Light Novels and Others

I’ve always considered Light Novel to be a cousin of Manga, both of them being popular media in which Japanese authors use to express themselves. There are certainly similarities between the two, both being printed media, used as tools of storytelling, and can end up being adapted into animations if they are popular enough to catch the attention of animation studios.


The Boogiepop series, often credited for popularizing modern light novels.

The interesting part though, is when we look at the differences between these two media. Aside from the painfully obvious lack of drawings on light novels compared to Mangas (an average light novel only feature a page of art between every ~40 pages of text), one common trait among light novels is that they utilize internal monologues a lot. Light novels are typically short on content, instead they tend to explore and dwell on the inner thoughts of characters (hence the “light” novel). Additionally, light novels have an affinity towards metahumor as well. The Monogatari series being one of the most popular light novel series, famous for its constant wordplays and meta comedy elements.

One of my favourite action series, Owari no Seraph, was originally written by author Takaya Kagami as a manga, its first volume being published in September 2012. The series has since then have 12 more volumes published, and had 2 cours of anime adapted by Wit Studio which I personally really liked. (Can’t wait for season 3!) But Takaya has also written 2 spinoff series focusing on individual characters on light novels instead.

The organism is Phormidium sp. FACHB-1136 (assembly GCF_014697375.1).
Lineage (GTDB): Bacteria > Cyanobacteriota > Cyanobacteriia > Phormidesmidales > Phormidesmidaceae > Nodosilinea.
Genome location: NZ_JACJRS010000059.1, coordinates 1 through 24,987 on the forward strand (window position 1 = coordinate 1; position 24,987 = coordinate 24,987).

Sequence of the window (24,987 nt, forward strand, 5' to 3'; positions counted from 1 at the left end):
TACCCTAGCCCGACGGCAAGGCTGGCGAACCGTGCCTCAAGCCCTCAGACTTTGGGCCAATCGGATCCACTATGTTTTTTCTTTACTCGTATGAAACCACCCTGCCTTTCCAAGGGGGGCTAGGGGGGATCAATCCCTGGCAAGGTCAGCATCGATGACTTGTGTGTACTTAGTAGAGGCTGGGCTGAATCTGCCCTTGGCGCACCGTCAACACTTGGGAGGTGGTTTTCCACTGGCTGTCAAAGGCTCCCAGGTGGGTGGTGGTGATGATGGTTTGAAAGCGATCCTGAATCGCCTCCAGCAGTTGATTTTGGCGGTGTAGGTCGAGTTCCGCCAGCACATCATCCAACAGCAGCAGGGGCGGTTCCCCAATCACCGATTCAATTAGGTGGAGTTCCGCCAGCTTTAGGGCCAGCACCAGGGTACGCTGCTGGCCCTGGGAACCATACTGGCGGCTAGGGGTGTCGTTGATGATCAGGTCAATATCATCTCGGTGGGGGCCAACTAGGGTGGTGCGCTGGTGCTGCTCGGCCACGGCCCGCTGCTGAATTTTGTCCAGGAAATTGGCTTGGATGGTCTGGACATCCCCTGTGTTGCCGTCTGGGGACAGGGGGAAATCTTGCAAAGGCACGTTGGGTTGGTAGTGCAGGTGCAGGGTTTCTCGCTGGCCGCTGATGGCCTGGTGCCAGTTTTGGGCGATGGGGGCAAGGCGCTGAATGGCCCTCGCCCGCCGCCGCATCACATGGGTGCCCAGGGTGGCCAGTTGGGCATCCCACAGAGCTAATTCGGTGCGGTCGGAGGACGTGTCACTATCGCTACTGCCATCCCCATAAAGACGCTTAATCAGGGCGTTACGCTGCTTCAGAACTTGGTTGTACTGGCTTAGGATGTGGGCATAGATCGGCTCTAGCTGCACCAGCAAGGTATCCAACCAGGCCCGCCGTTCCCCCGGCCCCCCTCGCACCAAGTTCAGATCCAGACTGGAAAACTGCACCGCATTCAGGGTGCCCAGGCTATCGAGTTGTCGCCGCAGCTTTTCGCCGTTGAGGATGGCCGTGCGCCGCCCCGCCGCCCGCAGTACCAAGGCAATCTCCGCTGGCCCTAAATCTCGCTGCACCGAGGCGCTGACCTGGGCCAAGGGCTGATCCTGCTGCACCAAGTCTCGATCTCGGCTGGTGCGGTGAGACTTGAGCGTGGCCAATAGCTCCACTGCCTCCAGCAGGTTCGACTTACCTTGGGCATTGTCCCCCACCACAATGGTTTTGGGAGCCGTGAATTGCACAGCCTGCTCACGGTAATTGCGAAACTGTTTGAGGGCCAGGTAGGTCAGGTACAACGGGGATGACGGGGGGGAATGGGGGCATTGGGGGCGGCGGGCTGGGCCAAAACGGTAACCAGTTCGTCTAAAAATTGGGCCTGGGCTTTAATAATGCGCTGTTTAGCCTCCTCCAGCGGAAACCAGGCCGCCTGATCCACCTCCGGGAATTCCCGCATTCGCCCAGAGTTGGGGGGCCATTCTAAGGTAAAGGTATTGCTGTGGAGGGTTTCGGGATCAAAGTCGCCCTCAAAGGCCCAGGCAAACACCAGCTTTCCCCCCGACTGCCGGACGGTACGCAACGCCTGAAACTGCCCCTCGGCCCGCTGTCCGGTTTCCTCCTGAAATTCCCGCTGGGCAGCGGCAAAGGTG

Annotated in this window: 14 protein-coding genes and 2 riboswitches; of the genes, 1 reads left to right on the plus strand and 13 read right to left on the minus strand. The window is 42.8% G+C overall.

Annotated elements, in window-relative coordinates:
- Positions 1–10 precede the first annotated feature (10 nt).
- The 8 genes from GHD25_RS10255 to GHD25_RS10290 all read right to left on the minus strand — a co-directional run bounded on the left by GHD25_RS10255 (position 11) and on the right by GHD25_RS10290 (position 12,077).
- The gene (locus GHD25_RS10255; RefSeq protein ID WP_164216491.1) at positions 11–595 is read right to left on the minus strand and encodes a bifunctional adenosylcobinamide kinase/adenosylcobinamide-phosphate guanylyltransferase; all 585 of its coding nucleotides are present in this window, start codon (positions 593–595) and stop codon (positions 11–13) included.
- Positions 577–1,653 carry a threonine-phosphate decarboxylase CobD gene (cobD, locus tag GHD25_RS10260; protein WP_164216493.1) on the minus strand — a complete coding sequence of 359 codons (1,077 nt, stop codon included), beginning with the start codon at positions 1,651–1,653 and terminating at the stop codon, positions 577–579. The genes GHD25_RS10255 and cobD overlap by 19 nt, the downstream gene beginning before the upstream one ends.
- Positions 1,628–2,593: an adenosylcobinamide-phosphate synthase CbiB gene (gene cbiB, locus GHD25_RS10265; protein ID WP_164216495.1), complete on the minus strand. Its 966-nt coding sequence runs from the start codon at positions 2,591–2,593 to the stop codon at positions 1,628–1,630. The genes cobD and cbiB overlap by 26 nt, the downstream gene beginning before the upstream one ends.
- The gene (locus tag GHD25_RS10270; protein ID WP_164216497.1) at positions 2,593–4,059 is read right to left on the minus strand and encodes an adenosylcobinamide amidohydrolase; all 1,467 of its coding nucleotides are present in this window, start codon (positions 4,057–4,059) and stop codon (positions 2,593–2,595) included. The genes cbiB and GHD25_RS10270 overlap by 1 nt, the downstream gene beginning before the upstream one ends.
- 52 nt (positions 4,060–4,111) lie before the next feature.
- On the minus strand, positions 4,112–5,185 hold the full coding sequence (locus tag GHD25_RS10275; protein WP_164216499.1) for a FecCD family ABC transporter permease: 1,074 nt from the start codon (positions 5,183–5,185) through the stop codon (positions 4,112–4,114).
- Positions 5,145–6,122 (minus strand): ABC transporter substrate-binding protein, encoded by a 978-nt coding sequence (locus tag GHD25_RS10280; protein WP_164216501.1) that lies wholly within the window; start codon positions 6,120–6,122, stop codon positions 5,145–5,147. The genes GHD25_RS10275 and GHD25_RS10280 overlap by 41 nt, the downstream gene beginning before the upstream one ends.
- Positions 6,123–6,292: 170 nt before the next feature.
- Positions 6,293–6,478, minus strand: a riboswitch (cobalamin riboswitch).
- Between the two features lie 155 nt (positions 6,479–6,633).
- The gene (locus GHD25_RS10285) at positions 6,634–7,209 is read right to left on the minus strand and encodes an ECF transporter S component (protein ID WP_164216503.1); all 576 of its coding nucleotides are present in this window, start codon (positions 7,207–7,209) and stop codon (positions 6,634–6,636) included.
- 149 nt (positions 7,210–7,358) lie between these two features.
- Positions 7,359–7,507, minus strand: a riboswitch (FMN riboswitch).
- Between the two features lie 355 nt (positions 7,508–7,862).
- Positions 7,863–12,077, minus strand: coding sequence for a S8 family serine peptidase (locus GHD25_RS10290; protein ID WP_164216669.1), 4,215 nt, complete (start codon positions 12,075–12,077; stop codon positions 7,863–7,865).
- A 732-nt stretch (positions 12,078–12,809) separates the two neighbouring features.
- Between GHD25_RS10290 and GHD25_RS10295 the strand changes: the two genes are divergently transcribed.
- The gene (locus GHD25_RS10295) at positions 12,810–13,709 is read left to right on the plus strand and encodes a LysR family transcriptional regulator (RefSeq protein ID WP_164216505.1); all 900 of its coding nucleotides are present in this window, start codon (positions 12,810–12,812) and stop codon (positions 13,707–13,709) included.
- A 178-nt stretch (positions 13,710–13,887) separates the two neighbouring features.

The first spinoff series of Owari no Seraph is called Ichinose Guren: Juurokusai-sai no Hametsu (Guren Ichinose: Catastrophe at Sixteen). It focuses on the character Guren Ichinose, and his experience in the world. Without going into details, Guren was born into a family of rather low social standing and has to constantly deal with ridicule by people from above. This is where the main difference between manga and light novel shines, and why I thought it was a brilliant move by Takaya Kagami to instead write this story on a light novel. In this spinoff series, action and fighting were kept to a minimal, instead readers periodically get glimpses into Guren’s inner thoughts and struggles dealing with his surroundings. Monologues were thoroughly utilized for readers to understand our main character.

One of the anime from the last year’s fall season was called Girlish Number, and its main character Chitose Karasuma was an aspiring voice actress who wished to work in the animation industry. There was a scene in which Chitose asked where the character she will be voice acting was adapted from. When the director revealed that it was from a light novel, Chitose immediately made a frown. The joke was that modern light novels have become infamous, due of an increasing abundance of authors writing heavily fan-service oriented, low effort titles involving harems and ecchi elements. This may sound elitist, but I couldn’t deny that light novels with cliche stories filled with over sexualized girls is pretty trashy.

Though that is certainly a criticism for light novels nowadays, It is important not to generalize and consider all light novels low effort. There are indeed some lousy ones, but some masterpieces also exist in the form of light novels, we just have to look for them.

(By Casey)

Owari no Seraph’s official site:

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